The streets looked like a parking lot of black and white squad cars. More than a dozen guns were aimed at us. A helicopter hovered overhead. We were sitting before a firing squad as we heard the ch-ch-ch of ratcheting firearms. A gun was pointed sideways at Sharon's head, 'gangsta style.' Neither of us had been told why we had been stopped, nor were we read our Miranda Rights. We were cuffed. My car and Sharon's purse were searched without permission and I was charged with three violent crimes worthy of 25 years to Life in prison: (1) Assault with a Deadly Weapon (for my aluminum cane) (2) Industrial Robbery (for the found object) and (3) a Weapon's Charge (for an imaginary gun). Sharon? She was let go, a puzzling decision. If my 'crimes' were so bad, she should have been charged as accomplice. Letting a teacher go was their first mistake. Falsely arresting an artist was their second. The first thing Sharon said after my release was, "Draw his picture. Now."

I spent the night in County jail on a cold, concrete floor with no blanket or toilet paper. It took seventeen hours to process me. My bail was $130,000. Yet no charges were filed? Something was up. I had and have no criminal record. I had and have an FBI number. My car license plates qualify me for DMV confidentiality based on my employment at RJD. I had worked in the criminal justice system for over three decades. Why was I being framed?

I tried to get my bail money back by first going through my bondsman, who told me I had to go through the City. The City told me to go through the DA and the DA told me to go back to King Stahlman. No one had the answer to what seemed like a no-brainer: "Why should I shell out $130,000 with no charges filed and no arraignment?"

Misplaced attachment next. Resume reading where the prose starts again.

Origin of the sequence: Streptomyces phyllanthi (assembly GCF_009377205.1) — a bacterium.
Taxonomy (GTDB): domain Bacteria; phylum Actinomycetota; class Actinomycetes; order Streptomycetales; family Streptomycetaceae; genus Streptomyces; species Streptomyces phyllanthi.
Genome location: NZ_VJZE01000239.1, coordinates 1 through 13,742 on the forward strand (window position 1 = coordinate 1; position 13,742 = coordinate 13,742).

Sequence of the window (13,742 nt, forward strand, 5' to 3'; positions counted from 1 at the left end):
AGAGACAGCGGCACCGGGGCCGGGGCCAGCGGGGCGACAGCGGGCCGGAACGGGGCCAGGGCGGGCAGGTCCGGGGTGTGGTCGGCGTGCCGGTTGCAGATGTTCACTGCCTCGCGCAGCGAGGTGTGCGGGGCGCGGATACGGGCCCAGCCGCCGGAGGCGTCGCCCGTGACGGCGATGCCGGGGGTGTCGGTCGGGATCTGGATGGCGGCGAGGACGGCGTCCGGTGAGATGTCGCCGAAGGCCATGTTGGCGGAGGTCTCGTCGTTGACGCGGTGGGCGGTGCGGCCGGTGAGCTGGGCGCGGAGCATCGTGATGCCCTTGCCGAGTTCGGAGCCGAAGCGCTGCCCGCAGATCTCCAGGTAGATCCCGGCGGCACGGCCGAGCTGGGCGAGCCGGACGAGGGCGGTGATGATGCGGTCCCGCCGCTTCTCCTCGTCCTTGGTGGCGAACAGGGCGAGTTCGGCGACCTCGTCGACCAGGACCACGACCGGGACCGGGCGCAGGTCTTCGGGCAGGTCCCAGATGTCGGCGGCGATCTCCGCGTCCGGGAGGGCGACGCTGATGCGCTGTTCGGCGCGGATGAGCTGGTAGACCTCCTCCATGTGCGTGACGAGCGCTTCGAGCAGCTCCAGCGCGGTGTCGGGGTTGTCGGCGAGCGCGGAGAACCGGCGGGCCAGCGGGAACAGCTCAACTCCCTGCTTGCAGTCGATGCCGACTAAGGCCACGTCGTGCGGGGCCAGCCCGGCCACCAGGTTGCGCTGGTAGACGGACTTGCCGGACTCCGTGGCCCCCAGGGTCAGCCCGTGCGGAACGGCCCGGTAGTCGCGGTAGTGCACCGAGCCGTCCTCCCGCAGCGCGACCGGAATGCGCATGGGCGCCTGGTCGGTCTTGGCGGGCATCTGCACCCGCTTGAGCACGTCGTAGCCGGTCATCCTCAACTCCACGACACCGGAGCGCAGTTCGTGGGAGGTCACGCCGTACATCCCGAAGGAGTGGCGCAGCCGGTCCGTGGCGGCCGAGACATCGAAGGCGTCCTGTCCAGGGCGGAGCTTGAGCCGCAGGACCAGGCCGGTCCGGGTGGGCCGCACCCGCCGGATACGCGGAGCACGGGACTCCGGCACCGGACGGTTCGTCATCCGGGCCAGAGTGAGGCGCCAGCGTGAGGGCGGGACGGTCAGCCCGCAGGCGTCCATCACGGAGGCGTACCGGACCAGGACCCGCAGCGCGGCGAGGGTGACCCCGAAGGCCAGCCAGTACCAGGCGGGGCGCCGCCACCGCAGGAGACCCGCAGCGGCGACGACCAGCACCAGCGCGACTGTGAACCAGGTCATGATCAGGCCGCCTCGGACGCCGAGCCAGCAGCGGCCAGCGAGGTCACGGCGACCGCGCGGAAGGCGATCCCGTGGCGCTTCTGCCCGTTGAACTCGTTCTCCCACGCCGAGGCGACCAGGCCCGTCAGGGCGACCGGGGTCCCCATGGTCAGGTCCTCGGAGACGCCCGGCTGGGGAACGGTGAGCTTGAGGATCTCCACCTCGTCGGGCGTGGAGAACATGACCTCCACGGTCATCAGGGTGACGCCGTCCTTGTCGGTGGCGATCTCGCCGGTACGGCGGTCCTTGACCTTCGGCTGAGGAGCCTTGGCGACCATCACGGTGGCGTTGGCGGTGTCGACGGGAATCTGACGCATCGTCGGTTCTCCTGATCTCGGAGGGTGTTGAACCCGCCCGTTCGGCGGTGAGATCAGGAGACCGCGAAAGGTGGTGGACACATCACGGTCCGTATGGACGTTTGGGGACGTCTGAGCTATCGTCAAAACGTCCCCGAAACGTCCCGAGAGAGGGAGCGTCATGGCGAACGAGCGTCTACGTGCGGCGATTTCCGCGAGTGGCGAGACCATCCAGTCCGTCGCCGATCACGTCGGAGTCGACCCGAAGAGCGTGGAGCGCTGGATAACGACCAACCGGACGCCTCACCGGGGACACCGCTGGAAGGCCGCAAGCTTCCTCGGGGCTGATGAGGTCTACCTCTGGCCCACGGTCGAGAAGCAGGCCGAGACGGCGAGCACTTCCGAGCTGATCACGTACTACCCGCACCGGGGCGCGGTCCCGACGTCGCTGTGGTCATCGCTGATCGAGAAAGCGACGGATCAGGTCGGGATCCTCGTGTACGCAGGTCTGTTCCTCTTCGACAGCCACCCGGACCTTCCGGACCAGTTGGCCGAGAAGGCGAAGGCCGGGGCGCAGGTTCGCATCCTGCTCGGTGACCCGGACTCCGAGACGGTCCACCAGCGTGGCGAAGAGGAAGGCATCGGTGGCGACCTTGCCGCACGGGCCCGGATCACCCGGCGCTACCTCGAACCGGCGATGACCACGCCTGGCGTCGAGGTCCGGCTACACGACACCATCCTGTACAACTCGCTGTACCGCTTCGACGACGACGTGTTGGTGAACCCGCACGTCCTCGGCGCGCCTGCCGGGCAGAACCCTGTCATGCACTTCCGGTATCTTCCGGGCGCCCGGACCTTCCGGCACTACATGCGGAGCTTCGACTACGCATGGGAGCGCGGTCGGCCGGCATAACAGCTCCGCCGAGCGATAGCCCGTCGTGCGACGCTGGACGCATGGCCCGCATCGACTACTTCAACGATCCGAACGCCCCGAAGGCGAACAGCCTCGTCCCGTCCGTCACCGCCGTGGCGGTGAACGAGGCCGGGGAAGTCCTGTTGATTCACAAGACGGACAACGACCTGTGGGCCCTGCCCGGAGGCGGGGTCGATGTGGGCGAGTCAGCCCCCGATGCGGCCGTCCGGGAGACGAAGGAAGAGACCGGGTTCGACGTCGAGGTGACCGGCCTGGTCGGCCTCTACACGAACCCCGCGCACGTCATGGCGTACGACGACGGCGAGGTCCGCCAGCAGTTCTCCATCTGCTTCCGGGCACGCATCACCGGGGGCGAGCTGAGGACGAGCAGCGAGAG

The driver of the pick-up truck, whom Internal Affairs later claimed was the foreman of a construction company, knew too much. All signs indicated he was an undercover agent. (1) He said I had a gun, which automatically generates a weapons charge even if it's not true. (2) He inflated the monetary value of the yellow object, which bumped that charge from a misdemeanor to a felony. (3) He knew engaging in the hot pursuit of a fleeing suspect is one of the few circumstances when cops can search without a warrant. (4) He seemed to be calling the shots through the female Detective who led my interrogation. She railroaded me by dismissing obvious indications of my innocence, including Sharon's testimony. The thug told her I had hit him in the mouth, but my knuckles were clean. This should have been enough to prove him a liar. She showed me a photograph of the thug's torso. No face. Exposing an undercover cop's ID would nullify his worth in the field. We believe the thug had a personal investment in keeping us from reaching headquarters. His cover would have been blown had we reported him.

After receiving a threatening voicemail from an anonymous male caller, I met with the FBI. The agent said, "He sounds like a cop." Maybe now he'll be held accountable.

Today I carry a copy of the Constitution in my back pocket. I know my rights. Consider doing the same.

* Excerpt from Amerikan Gestapo